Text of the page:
A bill that Taiwan’s Cabinet has introduced seeks to make the island the first country in Asia to legalize same-sex marriage, despite voters’ rejection of in a nationwide referendum last November.
Taiwan Premier Su Tseng-chang said the bill, which was introduced by her government’s Cabinet on Feb. 20, respects the referendum results. But activists says the draft law falls short of expectations and does not fulfill the rights as full marriage.
The bill, called the Enforcement Act of the Judicial Yuan Interpretation No. 748, would give same-sex couples similar legal recognitions and protections that heterosexual married couples receive. Marriage would still be defined under civil law as between a man and a woman.
Su said the historic bill is expected to be enacted by May 24.
Amnesty International Taiwan Director Annie Huang in a statement says the bill falls short of genuine marriage equality in some areas, but it require future reforms to fully align opposite-sex and same-sex marriage in law.
“This is a huge step forward for marriage equality in Taiwan,” said Huang. “The draft law is the first of its kind in Asia to allow same-sex marriage. It sends a strong message to the Taiwanese people and the world that Taiwan chooses love over hate, and equality over discrimination.”
Jennifer Lu, chief coordinator of Marriage Equality Coalition Taiwan, told the Washington Blade the bill is the compromise because voters in the referendum didn’t necessarily oppose same-sex marriage. She said they rather prefer to see a separate law to allow same-sex marriage instead of amending the current Civil Code, which defines the marriage as between a man and woman.
“You can see this result is still not full marriage rights but already fulfill about 95 percent of requirements of heterosexual marriage. But we still think this current progress is a victory for LGBT rights in Asia,” said Lu. “We will definitely continue to fight for full marriage right after this bill has been passed.”
The draft bill includes provisions on inheritance rights, medical rights, mutual support and financial obligations, adoption of biological children of one spouse and divorce. The rights and obligations applied to opposite-sex couples under the existing regulations in the Civil Code will also be applied to same-sex couples.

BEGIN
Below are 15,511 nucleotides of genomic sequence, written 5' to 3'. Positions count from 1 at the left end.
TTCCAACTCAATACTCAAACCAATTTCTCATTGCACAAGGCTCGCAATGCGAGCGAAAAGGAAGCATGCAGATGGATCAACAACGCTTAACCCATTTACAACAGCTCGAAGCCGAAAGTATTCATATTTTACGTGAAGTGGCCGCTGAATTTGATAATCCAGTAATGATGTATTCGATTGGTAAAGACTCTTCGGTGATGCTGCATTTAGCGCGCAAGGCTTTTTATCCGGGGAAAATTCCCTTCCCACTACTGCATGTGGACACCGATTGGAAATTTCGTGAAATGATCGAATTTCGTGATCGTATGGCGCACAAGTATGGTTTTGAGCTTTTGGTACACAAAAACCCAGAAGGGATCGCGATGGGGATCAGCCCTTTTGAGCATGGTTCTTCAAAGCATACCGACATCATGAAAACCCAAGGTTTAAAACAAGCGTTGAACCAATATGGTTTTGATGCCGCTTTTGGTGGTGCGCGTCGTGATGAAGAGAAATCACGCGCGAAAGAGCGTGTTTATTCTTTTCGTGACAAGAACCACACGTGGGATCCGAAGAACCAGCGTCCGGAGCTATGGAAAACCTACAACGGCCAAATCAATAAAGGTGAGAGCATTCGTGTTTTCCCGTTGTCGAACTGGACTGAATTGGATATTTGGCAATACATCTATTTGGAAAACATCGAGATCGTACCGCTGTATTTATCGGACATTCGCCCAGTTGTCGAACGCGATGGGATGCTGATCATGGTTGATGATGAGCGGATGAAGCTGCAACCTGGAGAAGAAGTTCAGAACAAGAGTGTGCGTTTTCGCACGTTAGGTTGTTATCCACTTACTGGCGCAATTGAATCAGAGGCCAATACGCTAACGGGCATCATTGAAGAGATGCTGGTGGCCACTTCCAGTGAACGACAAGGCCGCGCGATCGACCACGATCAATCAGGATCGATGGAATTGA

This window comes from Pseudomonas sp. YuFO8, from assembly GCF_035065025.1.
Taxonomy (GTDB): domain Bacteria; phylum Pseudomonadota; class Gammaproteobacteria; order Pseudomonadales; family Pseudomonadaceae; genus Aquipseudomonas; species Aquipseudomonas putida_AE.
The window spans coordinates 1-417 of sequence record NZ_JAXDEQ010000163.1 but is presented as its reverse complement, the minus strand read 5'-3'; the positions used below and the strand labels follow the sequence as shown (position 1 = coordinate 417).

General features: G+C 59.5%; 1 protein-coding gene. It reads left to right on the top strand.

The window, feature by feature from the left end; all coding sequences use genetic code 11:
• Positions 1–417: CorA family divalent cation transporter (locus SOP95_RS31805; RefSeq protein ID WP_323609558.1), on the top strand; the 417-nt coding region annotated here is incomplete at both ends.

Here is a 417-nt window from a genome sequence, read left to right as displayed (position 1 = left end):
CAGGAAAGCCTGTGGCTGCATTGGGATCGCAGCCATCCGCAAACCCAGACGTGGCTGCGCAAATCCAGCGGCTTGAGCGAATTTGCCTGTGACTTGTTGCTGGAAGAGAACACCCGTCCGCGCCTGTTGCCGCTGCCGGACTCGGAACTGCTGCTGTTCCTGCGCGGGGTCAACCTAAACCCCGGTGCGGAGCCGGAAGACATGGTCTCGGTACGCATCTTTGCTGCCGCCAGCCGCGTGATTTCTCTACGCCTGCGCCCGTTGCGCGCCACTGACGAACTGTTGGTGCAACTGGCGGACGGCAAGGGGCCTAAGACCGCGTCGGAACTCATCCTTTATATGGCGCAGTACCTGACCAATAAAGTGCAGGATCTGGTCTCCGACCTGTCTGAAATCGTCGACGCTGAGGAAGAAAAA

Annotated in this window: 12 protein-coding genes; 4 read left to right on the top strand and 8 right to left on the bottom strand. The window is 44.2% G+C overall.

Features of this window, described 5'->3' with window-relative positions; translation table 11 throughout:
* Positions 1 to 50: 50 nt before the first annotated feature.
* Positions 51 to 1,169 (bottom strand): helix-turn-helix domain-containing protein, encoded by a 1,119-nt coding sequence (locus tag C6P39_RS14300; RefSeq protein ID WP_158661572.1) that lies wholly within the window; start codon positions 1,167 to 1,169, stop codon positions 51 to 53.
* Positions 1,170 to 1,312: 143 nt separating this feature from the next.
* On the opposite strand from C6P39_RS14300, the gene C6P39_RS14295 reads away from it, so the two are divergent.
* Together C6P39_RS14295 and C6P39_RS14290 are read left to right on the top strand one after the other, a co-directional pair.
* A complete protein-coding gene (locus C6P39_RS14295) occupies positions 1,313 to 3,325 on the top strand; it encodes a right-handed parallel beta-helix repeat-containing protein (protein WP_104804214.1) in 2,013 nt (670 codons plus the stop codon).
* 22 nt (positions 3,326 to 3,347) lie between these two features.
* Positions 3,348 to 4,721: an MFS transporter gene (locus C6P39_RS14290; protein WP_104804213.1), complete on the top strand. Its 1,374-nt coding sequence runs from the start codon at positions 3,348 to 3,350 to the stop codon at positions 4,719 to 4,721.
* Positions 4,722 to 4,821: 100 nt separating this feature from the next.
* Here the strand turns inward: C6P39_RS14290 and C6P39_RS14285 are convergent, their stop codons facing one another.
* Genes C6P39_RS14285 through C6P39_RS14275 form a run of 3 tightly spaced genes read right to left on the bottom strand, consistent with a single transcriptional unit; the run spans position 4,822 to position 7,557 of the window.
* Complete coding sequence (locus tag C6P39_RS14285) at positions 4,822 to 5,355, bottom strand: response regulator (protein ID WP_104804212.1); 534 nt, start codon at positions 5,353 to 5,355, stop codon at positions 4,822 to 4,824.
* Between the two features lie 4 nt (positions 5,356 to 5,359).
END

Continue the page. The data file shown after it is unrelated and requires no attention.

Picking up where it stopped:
The draft law makes the crime of “adultery” applicable to same-sex unions. Taiwan’s criminal code allows for a married person who commits “adultery” to be imprisoned for up to a year.
Lu says the only difference from heterosexual marriage under the draft law is co-adoption rights.
“The draft law does not allow married same-sex couples to adopt non-birth child together,” she said. “Because Taiwan allows single parent adoption, if one of same-sex couple adopt a child, it will be legally single parent adoption. But, these cases are very rare as Taiwanese people tends to have their own biological child, culturally.”
Taiwan is vying with Thailand to become the first country in Asia to endorse same-sex marriage.
The Thai Cabinet last December approved the civil partnership bill, which would allow a Thai citizen who is at least 20-years-old to register their civil partnership with their same-sex partner, share assets and estates and adopt children under the bill. Lu says the Thai bill is for civil partnerships, but the one in Taiwan would apply to the structure of conventional marriage and will refer to same-sex couples as “spouse.”
Taiwan’s new bill has also been met with criticism from conservative groups, such as Coalition for the Happiness of Our Next Generation, which called the draft “unacceptable.”The group have vigorously campaigned to reject same-sex marriage law in the run-up to the referendum.
While Taiwan is lauded as the most progressive country in Asia and a haven for LGBT activism, two initiatives to add same-sex marriage in the Civil Code and gender equality education in schools were both rejected by voters in last year’s referendum.